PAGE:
Frontiers of Science: Operation Swat!


Operation Swat!

How do you get rid of a pesky mosquito when you find one buzzing around the room? You swat it, right? Well, what do you do if you find the entire countryside swarming with them? That was the problem facing the first pioneers to arrive in California. And they couldn’t run down to the local hardware store for a handy repellent; nor could they swat them all. Moreover, the mosquitoes (Anopheles freeborni and Culex tarsalis) were not just a nuisance, they were carriers of the often fatal diseases malaria and encephalitis. But the early settlers of the state surmounted the problem; and the story of how they did it and how their descendants continue to keep the problem under control is one of the great success stories of applied science.

The first serious efforts at mosquito control in California were begun in 1905, with the first antimalaria campaign getting underway in 1910. Through the use of chemical insecticides and other measures to get rid of the mosquito breeding areas, the dreaded disease was nearly eliminated by 1920.

But then something unexpected happened—the mosquitoes became resistant to chemical insecticides. For a while, mosquito-eating fish were employed in the fight. Then intensive research efforts during World War II led to the development of DDT, a chemical that proved very effective against mosquitoes. By 1954, however, the mosquitoes had become resistant to DDT. The mosquito fighters then went back to their laboratories and developed a whole new arsenal of chemical weapons. But ten years later the story was repeated. The mosquitoes once again became resistant to the new chemicals. Consequently, the last decade has seen the development of an intensive research program designed to find new remedies.

The watchword this time around was “biological control.” Mosquito-eating fish such as the pupfish were once again employed, as well as various types of aquatic insects. Still other natural enemies of mosquitoes to be engaged in the battle were flatworms, nematodes, hydra, fungi, and bacteria (see photos). Of course some new chemical agents were also developed, and the elimination of breeding areas continues to be important.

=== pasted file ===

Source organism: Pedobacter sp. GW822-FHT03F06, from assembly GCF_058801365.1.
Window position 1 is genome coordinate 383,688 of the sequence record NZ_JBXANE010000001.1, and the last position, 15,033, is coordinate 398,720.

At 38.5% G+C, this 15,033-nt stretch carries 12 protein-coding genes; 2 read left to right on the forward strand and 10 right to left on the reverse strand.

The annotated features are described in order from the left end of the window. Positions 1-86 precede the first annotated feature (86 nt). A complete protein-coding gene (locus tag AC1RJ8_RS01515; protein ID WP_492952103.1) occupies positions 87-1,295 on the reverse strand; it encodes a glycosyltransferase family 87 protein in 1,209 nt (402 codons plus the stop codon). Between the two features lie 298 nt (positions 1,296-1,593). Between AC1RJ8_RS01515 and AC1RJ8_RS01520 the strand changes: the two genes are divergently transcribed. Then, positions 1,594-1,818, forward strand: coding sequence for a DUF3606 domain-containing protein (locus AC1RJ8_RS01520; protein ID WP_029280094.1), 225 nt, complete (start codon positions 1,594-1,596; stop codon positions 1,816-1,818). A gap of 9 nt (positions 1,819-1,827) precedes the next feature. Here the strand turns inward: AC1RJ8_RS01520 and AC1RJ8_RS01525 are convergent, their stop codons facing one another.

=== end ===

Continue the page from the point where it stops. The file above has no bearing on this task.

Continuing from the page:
As a result of these new efforts, the mosquito is now being effectively controlled. Due to its adaptability to changing conditions, however, it will probably never be completely eliminated. But the many different approaches to the problem provided by ongoing research should ensure that it never again gets out of control.

[photo] 1 A World Health Organization technician in Kenya collects mosquitoes from volunteers in malaria-control research project. (Photo by Russel Fontaine.)

[photo] 2 Large tents keep mosquitoes in while scientists study their behavior in natural situations. (Photo by Jack Kelly Clark.)

[photo] 3 A scientist siphons water from cavity in dead tree limb to get count of number of larvae living there. Such “treeholes” are a favorite breeding place of the western treehole mosquito. (Photo by Jack Kelly Clark.)

[photos] Mosquitoes beware! Here is a group of some of the mosquito’s deadliest foes that scientists have enlisted in the battle to curtail the number of pesky insects.

[photo] 4 A mosquito fish (Gambusia affinis) about to gobble up a tasty mosquito larva morsel. (Photo by Jack Kelly Clark.)

[photo] 5 Another mosquito-larva-eating fish, the desert pupfish (Cyprinodon macularious), is tolerant of salty water and can withstand temperatures from freezing to 115 degrees F. (Photo by Laurel Walters.)

[photo] 6 One of several species of flatworms that have proven to be effective predators of mosquito larvae. many are tolerant of foul waters filled with decaying organic matter. (Photo by Max Badgley.)

[photo] 7 Fresh-water hydra feed on mosquito larvae and are useful in sloughs, rice fields, roadside ditches, canals, and pools. (Photo by Jack Kelly Clark.)

[photo] 8 Larvae clumped together have been killed by a substance produced by a special strain of bacteria that is deadly only to them. It does not harm the fish you see or the neonectid (backswimmer) that also feed on the larvae. (Photo by Jack Kelly Clark.)

[photo] 9 This mosquito larva is being infected by a fungus that will shortly bring about its death. (Photo by Jack Kelly Clark.)

[photo] 10 Here is a mosquito larva infected by a nematode parasite. Four of the nematode larvae can be seen coiled within the mosquito larva’s body cavity. (Photo by Edward Platzer.)